October 31, 2011 § Leave a comment
Not really moving moving, but my blog is moving.
It just seems like time for a change.
I started this blog as Mama, more when Lena was almost a year old, just starting to talk, and the one word she knew in sign language was “more”, and when she would ask for more, she would let the her appellation for me run together with the word “more”, leading to these plaintive calls of, “Mama, more? Mamore? Mamore?
And at the time that was just so important. My daughter demanding more, the most, from me. And this still is the most important thing. But, as I’m learning, there are other things, too. (Like, reality television and YAF novels!)
So you may have noticed that Mama, more has been slowly evolving in name and in form, now to Welcome to the nerf herders.
Welcome to the nerf herders is partly homage to Alex. For calling my daughter a “nerf herder” and making her laugh endlessly. Welcome to the nerf herders is an evolution of sorts. If Mama, more was about me facing the immediate demands of motherhood, Welcome to the nerf herders is about me finding my niche, with Lena and with all of the intricacies of relationships that come with being a young parent. Or, you know, a nerf herder.
So without further ado, Welcome to the nerf herders.
Thanks for sticking around here, and reading. I hope you’ll join me for my next adventure.
September 15, 2011 § Leave a comment
I can’t even begin to tell you the amount of thoughts and feelings and new things that are going through my head. This is of course, not at all true, because I’m about to try to do it right now. But I’m doing it in list form for purely organizational reasons.
1. I’m on the board. I joined the board of directors for L’s daycare. I can’t say too much about it because we’re having our first meeting tonight (!!) but I’m already excited about it–a glimpse into how daycare works. Did you know that there are different philosophies for early childhood education?? WHO KNEW? (Except for everyone that works in early childhood education.) So there’s a little voice that’s going what the hell did i sign up for? because there are meetings to attend and budgets to approve, but I think that the amount that I’ll learn about the center, about how a board works, about people, about myself, will make it worth it. Also, they’re serving veggie lasagna for tonight’s meeting. So, score.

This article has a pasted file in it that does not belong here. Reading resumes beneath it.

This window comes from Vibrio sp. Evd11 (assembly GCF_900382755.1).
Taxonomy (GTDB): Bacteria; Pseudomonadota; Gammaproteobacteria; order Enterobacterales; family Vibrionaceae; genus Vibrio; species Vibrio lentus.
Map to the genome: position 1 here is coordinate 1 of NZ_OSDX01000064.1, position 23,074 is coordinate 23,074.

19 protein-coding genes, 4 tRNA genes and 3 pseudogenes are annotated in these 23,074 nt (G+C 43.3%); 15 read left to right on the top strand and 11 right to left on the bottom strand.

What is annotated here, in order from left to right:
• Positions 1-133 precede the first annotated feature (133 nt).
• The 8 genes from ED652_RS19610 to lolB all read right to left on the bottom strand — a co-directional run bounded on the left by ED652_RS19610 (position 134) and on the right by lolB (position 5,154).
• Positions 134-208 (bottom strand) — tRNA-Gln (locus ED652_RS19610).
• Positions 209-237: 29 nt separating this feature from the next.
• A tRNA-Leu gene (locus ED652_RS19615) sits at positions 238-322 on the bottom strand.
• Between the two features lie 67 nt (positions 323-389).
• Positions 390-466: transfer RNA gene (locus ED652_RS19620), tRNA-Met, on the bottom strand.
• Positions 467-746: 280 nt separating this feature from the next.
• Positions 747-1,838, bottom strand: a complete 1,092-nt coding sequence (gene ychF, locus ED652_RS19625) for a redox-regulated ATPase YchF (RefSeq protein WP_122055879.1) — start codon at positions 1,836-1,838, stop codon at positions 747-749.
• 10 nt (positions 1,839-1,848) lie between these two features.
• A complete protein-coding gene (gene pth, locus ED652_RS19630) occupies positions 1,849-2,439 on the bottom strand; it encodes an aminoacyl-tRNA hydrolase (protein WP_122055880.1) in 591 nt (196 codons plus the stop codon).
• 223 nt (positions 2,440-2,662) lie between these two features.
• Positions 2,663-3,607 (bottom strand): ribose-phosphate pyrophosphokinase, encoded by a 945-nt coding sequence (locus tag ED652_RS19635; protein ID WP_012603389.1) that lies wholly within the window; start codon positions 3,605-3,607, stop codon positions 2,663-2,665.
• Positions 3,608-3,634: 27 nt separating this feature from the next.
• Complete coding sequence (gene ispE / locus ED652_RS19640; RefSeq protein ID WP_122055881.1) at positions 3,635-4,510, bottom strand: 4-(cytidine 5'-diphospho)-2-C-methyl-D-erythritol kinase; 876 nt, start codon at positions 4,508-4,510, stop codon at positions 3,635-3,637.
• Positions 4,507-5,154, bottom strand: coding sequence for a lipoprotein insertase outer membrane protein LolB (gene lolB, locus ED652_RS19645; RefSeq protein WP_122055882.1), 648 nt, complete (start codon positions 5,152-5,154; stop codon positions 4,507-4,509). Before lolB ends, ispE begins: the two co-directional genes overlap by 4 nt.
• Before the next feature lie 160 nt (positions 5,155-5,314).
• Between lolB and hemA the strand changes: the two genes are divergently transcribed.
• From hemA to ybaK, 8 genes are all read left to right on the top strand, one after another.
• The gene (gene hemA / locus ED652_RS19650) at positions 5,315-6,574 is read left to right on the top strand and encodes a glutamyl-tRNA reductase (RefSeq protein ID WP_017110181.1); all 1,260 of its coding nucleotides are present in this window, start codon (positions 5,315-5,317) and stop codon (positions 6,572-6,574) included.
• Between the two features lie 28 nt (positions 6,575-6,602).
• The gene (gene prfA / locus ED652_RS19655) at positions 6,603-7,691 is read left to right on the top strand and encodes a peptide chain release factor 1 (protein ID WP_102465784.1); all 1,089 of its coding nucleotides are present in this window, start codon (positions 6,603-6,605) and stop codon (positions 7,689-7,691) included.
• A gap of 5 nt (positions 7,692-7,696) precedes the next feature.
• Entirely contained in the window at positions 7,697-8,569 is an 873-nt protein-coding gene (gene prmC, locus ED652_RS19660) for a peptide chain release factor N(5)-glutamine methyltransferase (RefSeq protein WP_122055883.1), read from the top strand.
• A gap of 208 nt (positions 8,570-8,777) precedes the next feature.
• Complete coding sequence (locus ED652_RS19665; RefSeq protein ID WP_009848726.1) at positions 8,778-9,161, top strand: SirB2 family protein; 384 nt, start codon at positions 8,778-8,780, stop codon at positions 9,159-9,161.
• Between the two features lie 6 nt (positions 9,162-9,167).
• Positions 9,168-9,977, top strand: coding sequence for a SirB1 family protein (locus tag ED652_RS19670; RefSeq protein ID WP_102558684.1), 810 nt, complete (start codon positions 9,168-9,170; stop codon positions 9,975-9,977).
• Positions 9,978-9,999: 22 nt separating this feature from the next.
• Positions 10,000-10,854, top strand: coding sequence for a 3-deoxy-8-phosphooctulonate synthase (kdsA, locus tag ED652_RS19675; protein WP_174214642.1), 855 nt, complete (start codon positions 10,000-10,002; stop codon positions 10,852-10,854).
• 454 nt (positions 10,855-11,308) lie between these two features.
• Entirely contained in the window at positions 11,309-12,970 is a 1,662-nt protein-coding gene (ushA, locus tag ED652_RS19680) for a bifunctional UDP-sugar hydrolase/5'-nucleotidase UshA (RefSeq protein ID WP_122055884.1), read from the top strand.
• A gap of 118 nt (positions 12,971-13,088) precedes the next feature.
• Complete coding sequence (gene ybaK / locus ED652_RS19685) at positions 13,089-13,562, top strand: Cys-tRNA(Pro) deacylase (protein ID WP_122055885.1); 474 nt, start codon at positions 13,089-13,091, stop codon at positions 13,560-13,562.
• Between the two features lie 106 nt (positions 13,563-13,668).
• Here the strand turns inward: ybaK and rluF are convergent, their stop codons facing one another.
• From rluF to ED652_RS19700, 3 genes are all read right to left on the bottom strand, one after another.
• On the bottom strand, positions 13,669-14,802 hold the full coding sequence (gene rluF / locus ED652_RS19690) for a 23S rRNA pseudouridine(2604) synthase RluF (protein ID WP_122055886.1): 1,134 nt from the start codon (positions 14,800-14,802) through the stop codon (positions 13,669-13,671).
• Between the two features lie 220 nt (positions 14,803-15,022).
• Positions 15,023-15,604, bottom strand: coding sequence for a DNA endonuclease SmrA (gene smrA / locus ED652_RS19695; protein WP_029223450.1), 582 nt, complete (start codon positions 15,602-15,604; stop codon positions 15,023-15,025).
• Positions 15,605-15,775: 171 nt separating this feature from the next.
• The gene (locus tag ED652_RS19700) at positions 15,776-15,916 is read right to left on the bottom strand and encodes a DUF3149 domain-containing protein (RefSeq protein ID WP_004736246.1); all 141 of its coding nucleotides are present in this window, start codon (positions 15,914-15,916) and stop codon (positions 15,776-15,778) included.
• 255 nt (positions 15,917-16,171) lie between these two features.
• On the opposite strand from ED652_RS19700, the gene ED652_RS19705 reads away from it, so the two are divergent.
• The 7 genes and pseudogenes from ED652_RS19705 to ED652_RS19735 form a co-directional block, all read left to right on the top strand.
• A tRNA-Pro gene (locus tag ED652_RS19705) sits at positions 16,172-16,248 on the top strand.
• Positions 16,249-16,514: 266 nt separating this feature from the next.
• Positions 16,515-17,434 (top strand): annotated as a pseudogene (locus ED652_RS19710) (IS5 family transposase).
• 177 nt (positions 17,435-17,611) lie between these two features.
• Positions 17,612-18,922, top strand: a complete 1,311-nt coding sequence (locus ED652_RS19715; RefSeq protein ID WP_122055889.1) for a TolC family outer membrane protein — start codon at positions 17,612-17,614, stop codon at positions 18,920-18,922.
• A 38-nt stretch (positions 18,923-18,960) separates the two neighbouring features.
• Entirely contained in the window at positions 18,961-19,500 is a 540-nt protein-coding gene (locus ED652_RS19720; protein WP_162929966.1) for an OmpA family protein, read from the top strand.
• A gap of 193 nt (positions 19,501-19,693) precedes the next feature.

2. I went to my first science conference…and also have a science blog. Because I am dorky. I presented a poster and went to talks and will probably write more in depth about it at lab-girl-writes because I don’t want to inundate you here with it.
3. Transitioning to soccer mom. Some of L’s daycare friends are on the YMCA soccer team, so I inadvertently signed L up and she’s on the waitlist for the team. I secretly home she doesn’t get on, because if she does, I know what I will be doing every. saturday. morning. at 8:50. Until the end of time. (aka october). I’m only half kidding. I secretly am really excited and will soon be bugging all of you to come watch my 3 year old “play” soccer. I’ll be the one with the coffee and the bailey’s. Just sayin’.
4. Reading. I’ve started reading again. I completely decimated the game of thrones series, but I’m reading good stuff too. I just started Cleopatra: A life, as well as Francine Prose’s Reading like a writer which I cannot WAIT to finish and recommend. She has this amazing booklist at the end and I’m really excited to start on that and revisit a lot of the classics that I was forced to read in high school/college and subsequently do not remember anything about them. (My mother was a fish, something about symbolism of some green lantern thing, and You your best thing, sethe, you are) <–literally a summation of what I read in high school.
5. Science Ok, I said I would save this for my other blog, but some is here too–I LOVE science. I had an amazing time at this conference, so now/not now/eventually/or whatever I need to decide, grad school?? genetic counselling?? What do I do with my life?
6. Alex/Lena/Aspen/Relationships. For whatever reason, I’ve hit a stride with relationships. Between the boyfriend/the best friend/having a daughter/being a daughter, I would just like to say I have been rocking out all of these things. Alex and I are doing great. Aspen’s on campus more (getting her Masters in Planning (amazzzinggg)) so we get to see each other more, Lena is just, Lena, and my parents and I have been getting along so well. It’s incredible. I hope I can keep it up, because jeez, this is how it should be.
7. Speaking of relationships, I feel like I’m only just beginning to get to know my grandmother. I got to spend some time with her while I was in DC, and wow, she is a really amazing woman. I will without a doubt be writing more about that.